* 4441 Parasitology (3-3). A study of the anatomy, life cycles, ecology, diseases, diagnosis and treatment of protozoa, helminths, and arthropods parasitic in man. (Credit may not be earned for this course and Biology 5441.)
    Prerequisites: Credit for two courses in biology for majors (Biology 1480, 1481, 1482, 2401, 2402), or Biology 2423 and 2424.

    4442 Arachnology (3-3). A study of the origin of the arachnids and their evolutionary relationships to other early arthropod groups. A survey of the recognized ordinal groups will be presented in both lecture and laboratory with respect to the existing literature on distribution, morphology, ecology, reproductive life cycles and their relationships to man.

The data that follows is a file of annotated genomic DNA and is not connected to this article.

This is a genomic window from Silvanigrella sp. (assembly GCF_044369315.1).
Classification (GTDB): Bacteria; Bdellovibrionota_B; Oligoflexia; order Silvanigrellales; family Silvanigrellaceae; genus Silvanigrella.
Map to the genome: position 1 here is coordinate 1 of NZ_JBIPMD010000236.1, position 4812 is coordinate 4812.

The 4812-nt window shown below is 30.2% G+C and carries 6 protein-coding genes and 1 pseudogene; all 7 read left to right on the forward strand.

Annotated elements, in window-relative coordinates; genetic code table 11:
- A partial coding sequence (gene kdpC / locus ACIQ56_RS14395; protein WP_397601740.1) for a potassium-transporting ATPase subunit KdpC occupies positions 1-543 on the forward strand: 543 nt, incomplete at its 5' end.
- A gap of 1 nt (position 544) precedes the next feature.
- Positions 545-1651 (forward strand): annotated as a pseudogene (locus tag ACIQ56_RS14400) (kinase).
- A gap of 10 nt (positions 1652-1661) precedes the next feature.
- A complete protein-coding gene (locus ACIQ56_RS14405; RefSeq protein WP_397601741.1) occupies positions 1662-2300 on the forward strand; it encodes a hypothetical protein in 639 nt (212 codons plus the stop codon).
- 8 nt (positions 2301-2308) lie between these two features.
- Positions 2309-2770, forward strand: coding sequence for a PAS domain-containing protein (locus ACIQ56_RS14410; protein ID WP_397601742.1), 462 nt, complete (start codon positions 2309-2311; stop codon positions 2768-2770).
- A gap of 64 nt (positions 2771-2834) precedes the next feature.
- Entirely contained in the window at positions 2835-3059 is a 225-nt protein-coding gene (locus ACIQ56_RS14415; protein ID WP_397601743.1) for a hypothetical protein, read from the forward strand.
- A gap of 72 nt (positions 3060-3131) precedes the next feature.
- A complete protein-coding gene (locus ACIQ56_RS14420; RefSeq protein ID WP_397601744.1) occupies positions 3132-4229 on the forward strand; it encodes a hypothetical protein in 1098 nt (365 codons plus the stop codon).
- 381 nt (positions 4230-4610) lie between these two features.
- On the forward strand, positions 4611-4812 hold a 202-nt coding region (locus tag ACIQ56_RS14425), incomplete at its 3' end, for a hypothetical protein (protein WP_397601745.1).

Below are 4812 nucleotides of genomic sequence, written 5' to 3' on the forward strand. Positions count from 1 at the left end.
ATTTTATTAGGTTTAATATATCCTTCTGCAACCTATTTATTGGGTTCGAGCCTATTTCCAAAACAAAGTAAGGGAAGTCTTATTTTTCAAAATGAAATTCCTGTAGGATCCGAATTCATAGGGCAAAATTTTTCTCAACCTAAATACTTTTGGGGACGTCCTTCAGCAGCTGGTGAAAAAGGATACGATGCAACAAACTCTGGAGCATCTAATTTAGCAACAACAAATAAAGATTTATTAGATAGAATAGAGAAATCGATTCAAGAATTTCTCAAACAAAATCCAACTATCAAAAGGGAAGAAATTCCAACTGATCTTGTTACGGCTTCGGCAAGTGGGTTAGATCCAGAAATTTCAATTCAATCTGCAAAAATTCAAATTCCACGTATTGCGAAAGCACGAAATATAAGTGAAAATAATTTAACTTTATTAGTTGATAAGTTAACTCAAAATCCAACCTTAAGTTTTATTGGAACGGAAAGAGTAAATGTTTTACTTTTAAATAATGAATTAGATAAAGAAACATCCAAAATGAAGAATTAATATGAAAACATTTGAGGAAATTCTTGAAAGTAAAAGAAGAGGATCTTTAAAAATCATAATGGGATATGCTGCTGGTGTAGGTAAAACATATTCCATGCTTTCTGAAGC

*4443 Invertebrate Zoology (3-3). A survey of major invertebrate phyla, with emphasis on the classes of Cnidarians, Annelids, Mollusks, Arthro­pods, and Echinoderms. Particular attention will be given to phylogenetic relationships and natural history.
    Prerequisite: Biology 2402 or equivalent.

    *4444 Vertebrate Zoology (3-3). An intensive study of vertebrate anatomy among the living groups from agnathans through mammals. The emphasis is on functional anatomy within the framework of vertebrate phylogeny.
    Prerequisite: Biology 2402 or equivalent.

    *4450 Molecular Biology (3-4). A study of the synthesis, function, and regulation of biologically important macromolecules (DNA, RNA, and pro­teins). Laboratory exercises are designed to develop skills with standard techniques in molecular biology such as electrophoresis, PCR, recombinant DNA technology, DNA sequencing, and bioinformatics.